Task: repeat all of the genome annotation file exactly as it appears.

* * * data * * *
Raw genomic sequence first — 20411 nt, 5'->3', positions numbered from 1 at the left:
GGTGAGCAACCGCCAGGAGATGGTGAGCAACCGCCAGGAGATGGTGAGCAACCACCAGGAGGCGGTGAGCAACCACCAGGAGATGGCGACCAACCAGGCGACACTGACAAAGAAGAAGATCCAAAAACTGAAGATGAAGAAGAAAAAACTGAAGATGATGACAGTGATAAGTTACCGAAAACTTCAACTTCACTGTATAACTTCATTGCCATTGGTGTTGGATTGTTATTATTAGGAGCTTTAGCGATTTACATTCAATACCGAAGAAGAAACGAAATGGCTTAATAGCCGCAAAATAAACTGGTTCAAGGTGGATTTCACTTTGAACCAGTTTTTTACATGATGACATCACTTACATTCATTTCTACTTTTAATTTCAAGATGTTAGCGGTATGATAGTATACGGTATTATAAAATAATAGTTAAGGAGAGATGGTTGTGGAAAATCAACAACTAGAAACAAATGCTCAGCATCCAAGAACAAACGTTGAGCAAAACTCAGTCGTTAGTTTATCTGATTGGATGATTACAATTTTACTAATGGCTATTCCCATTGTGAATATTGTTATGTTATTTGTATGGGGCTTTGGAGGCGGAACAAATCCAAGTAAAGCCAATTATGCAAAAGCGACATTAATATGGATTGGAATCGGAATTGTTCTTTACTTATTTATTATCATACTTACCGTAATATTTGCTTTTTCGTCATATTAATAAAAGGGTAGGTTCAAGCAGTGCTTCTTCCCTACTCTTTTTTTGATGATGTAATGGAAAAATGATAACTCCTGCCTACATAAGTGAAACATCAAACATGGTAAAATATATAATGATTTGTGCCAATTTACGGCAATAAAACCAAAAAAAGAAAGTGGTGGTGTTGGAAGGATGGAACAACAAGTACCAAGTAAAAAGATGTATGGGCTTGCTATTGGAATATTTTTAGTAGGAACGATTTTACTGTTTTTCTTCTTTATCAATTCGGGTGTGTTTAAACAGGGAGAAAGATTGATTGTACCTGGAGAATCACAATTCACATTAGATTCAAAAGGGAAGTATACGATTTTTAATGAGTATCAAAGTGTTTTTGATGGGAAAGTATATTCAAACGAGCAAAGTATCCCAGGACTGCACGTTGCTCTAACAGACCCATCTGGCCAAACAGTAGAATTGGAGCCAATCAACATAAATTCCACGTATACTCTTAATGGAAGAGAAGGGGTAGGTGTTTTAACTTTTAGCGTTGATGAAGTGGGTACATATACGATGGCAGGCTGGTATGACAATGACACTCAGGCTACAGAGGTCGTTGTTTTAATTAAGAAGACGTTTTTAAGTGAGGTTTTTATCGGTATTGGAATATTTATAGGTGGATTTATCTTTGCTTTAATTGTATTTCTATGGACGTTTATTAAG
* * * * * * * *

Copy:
Raw genomic sequence first — 20411 nt, 5'->3', positions numbered from 1 at the left:
GGTGAGCAACCGCCAGGAGATGGTGAGCAACCGCCAGGAGATGGTGAGCAACCACCAGGAGGCGGTGAGCAACCACCAGGAGATGGCGACCAACCAGGCGACACTGACAAAGAAGAAGATCCAAAAACTGAAGATGAAGAAGAAAAAACTGAAGATGATGACAGTGATAAGTTACCGAAAACTTCAACTTCACTGTATAACTTCATTGCCATTGGTGTTGGATTGTTATTATTAGGAGCTTTAGCGATTTACATTCAATACCGAAGAAGAAACGAAATGGCTTAATAGCCGCAAAATAAACTGGTTCAAGGTGGATTTCACTTTGAACCAGTTTTTTACATGATGACATCACTTACATTCATTTCTACTTTTAATTTCAAGATGTTAGCGGTATGATAGTATACGGTATTATAAAATAATAGTTAAGGAGAGATGGTTGTGGAAAATCAACAACTAGAAACAAATGCTCAGCATCCAAGAACAAACGTTGAGCAAAACTCAGTCGTTAGTTTATCTGATTGGATGATTACAATTTTACTAATGGCTATTCCCATTGTGAATATTGTTATGTTATTTGTATGGGGCTTTGGAGGCGGAACAAATCCAAGTAAAGCCAATTATGCAAAAGCGACATTAATATGGATTGGAATCGGAATTGTTCTTTACTTATTTATTATCATACTTACCGTAATATTTGCTTTTTCGTCATATTAATAAAAGGGTAGGTTCAAGCAGTGCTTCTTCCCTACTCTTTTTTTGATGATGTAATGGAAAAATGATAACTCCTGCCTACATAAGTGAAACATCAAACATGGTAAAATATATAATGATTTGTGCCAATTTACGGCAATAAAACCAAAAAAAGAAAGTGGTGGTGTTGGAAGGATGGAACAACAAGTACCAAGTAAAAAGATGTATGGGCTTGCTATTGGAATATTTTTAGTAGGAACGATTTTACTGTTTTTCTTCTTTATCAATTCGGGTGTGTTTAAACAGGGAGAAAGATTGATTGTACCTGGAGAATCACAATTCACATTAGATTCAAAAGGGAAGTATACGATTTTTAATGAGTATCAAAGTGTTTTTGATGGGAAAGTATATTCAAACGAGCAAAGTATCCCAGGACTGCACGTTGCTCTAACAGACCCATCTGGCCAAACAGTAGAATTGGAGCCAATCAACATAAATTCCACGTATACTCTTAATGGAAGAGAAGGGGTAGGTGTTTTAACTTTTAGCGTTGATGAAGTGGGTACATATACGATGGCAGGCTGGTATGACAATGACACTCAGGCTACAGAGGTCGTTGTTTTAATTAAGAAGACGTTTTTAAGTGAGGTTTTTATCGGTATTGGAATATTTATAGGTGGATTTATCTTTGCTTTAATTGTATTTCTATGGACGTTTATTAAG